Monday, May 18, 2009

This is Very Profound

Entrepreneur Chick knows her marketing- oh yes ,she does. Which is why I decided to put an image of a very sexy girl next to this one to make you want to read it. Pretty slick.
Nonetheless, I only do 3 things ever to be successful and I thought I'd share them with you today.
1. Keep Expenses Low
2. Buy Assets instead of Liabilities
3. Never Do Yourself What You Can Pay Someone Else Less Money to Do
That's it and there you have it, class dismissed! You may all now go home and enjoy all your new found freedom and control to your heart's content.
What's that? You need further clarification? Oh... okay.
1. Keep Expenses Low
I know, what a drag, but this one is the real humdinger, the real fly in the ointment, the big enchilada.
When a business (or a person for that matter) takes on debt they can not truly service, it's all over with. Granted, it might take a little time to adequately feel the effects of this; i.e. the American Economy, but when one is building a business, it's absolutely imperative that this point is both understood and executed.
2. Buy Assets Instead of Liabilities
This is so easy- and yet can be such a stumbling block if you aren't sure of the difference.
Asset= Puts money in my pocket.
Liability= Takes money out of my pocket.
I work hard at building assets- developing a replicated system whereby I plug in people far more talented than myself.
If I'm taking on a liability, I make sure someone else is paying for it.
See "Timeshare a Donkey" post.
At first, this Timeshare A Donkey concept started out as rather a joke, but I have four interested families who'd like to get on board with the timeshare idea. They'd enjoy for their children to come out and experience animals and nature and surroundings that are not part of city life. We will go forward with the purchase as soon as I find a "grey" donkey and not a black (this is where my husband likes to raise his fist up in triumph) or spotted, or miniature donkeys, which are more expensive.
Last week, after an incredibly wonderful business mixer at The Boardroom for Men, in Highland Village Tx and as a rather large group of us sat around the table at Wings Pizza & Things Eve had an insightfully funny yet stunning comment.
"You see," she said, "You can make all your money back at Christmastime when you rent him out to be in plays and nativity scenes!"
"Girl," I responded, "Gimme a lil' somethin' somethin'". And we high-fived from across the table. Eve gets it perfectly.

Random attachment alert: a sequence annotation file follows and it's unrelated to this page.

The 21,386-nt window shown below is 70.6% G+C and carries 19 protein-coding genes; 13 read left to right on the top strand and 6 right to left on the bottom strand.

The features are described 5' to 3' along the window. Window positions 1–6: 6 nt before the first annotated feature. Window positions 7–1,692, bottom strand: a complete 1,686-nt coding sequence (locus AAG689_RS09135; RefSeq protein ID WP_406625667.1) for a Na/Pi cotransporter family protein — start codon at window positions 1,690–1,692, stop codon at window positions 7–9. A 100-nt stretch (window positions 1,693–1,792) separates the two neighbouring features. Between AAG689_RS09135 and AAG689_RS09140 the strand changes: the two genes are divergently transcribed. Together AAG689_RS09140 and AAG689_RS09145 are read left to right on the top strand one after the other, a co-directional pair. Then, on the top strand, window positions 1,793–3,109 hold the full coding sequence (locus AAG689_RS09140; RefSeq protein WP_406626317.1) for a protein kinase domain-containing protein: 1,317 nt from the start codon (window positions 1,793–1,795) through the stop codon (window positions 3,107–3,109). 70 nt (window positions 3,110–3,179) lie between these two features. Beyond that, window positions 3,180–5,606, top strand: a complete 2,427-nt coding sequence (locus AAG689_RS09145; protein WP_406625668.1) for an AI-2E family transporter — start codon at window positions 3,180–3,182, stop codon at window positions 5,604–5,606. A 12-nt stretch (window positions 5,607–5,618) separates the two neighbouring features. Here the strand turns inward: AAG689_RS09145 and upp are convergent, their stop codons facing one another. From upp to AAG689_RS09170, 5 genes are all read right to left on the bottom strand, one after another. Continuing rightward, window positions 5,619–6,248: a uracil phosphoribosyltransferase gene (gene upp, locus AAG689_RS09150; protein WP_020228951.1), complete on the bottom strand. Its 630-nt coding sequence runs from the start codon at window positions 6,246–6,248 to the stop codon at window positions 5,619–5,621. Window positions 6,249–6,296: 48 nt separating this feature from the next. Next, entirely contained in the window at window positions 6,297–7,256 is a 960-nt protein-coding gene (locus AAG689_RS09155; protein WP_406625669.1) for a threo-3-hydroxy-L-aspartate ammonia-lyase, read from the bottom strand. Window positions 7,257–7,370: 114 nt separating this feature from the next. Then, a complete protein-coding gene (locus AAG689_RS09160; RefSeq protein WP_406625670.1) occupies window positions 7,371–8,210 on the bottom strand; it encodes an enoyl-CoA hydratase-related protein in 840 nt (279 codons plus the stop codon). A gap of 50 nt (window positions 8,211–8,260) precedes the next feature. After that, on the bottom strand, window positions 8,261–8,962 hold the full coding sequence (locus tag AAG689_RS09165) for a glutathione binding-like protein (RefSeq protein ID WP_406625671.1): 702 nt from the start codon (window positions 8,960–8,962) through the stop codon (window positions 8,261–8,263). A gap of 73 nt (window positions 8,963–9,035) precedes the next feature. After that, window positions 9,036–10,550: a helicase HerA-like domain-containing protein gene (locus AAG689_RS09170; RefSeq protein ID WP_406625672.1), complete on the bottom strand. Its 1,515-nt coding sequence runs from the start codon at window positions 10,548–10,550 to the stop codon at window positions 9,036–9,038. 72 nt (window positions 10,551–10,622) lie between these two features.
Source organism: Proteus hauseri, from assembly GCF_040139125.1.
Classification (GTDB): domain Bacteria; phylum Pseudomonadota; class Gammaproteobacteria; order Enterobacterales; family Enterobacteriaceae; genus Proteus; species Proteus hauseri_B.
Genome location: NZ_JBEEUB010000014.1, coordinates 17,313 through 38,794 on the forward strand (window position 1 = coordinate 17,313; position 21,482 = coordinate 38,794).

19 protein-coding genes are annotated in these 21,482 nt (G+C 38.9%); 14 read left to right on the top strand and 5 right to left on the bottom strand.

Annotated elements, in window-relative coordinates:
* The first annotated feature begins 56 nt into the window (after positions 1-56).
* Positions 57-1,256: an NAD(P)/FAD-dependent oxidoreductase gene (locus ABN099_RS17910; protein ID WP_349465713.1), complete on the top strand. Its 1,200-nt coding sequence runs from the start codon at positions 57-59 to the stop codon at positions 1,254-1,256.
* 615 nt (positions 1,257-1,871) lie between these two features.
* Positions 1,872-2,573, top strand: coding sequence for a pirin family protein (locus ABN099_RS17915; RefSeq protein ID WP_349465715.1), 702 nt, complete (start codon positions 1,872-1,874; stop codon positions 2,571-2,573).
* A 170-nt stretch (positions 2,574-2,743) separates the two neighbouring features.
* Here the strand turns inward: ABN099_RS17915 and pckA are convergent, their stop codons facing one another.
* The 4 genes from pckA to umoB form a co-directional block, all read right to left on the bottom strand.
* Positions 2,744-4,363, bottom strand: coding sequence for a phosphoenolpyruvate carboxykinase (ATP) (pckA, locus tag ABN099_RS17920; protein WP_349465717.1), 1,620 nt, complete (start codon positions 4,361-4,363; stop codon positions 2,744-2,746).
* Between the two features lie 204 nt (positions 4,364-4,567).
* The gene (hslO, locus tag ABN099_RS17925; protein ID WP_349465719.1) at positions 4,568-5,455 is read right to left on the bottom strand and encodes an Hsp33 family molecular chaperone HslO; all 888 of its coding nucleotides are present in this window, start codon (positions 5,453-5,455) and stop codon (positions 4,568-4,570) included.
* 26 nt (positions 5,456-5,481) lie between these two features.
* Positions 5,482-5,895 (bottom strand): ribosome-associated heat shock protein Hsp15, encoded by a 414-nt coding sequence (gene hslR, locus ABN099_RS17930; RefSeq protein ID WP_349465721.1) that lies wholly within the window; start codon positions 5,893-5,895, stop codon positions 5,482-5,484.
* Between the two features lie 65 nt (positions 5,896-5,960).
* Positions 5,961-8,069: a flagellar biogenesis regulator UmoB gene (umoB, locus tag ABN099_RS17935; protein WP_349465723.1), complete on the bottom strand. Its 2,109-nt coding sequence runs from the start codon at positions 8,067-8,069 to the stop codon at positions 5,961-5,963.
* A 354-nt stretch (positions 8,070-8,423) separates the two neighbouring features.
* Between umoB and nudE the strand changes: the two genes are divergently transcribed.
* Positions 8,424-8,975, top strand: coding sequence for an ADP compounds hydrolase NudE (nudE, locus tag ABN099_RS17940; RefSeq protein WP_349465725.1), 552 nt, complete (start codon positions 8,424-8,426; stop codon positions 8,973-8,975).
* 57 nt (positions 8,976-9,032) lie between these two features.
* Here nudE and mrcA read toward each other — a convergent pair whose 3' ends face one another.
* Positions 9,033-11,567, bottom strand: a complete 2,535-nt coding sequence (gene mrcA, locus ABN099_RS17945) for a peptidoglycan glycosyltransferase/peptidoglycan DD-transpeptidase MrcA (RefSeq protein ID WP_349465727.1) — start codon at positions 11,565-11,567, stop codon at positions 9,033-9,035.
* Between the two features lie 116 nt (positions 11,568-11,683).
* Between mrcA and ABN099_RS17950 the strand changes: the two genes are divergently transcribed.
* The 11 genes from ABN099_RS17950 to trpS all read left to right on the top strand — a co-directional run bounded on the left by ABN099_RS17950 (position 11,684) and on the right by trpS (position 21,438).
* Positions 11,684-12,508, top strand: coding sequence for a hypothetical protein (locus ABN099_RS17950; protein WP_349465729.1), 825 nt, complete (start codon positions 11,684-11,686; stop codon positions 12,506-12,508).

The poor and middle class want to own, rich people don't own, they just have access to it.
Plenty good. N'uff said.
3. Never Do Yourself What You Can Pay Someone Else Less to Do
The absolute truth is, sometimes, when your business is new, you have to wear more hats, and so sometimes, you end up doing what you'd rather not. I'm not going to lie to you.
But, having a long term strategy that allows you to slide out of that position or positions and place someone in your slot, that's perfect.
Last year, 2008, I actually only worked IN my business three times- I am so thankful and blessed to say I have a wonderfully talented, capable, responsible staff.
And I hate to admit it to you that one of those three times, I had a blazin' bitchin' bad attitude that I needed divine help to correct! (I'd use another more wholesome adjective but, there's not one.)
In one of my companies, if I had to, I could execute the work.
In two of my other companies, if I had to, I could not.
The two other companies are so highly specialized and take such a great deal of skill- there's no way!
Neil, in California, is the freakishly talented art director for both companies and me, well, I can draw three things reliably.
1.Stick figures.
2.A sun.
Oh, yeah- there's a big demand for that.


  1. Great post. The challenge for me--sometimes--is figuring out when somebody can do something for me better than I can do it myself. Partly, that's a matter of cashflow (in these early days of my venture), and partly it's a matter of allowing someone else a little control, which tends to be a huge problem for me. If I know I can do something, I'd rather do it myself and know it'll be done the way I want it. I've contracted out two pretty big aspects of my work recently, and it's very liberating in a way. It helps that I hired two people that I know and trust, but just giving over control to them was a big step.

  2. I know what a perfectionist you are (a good thing) and I know that's a big step for you!
    Later, in another post, I will discuss leverage, which is where the real money is- in that eventually you will trade other people's time for money- uh... but not like a pimp/ho thing. lol Holla.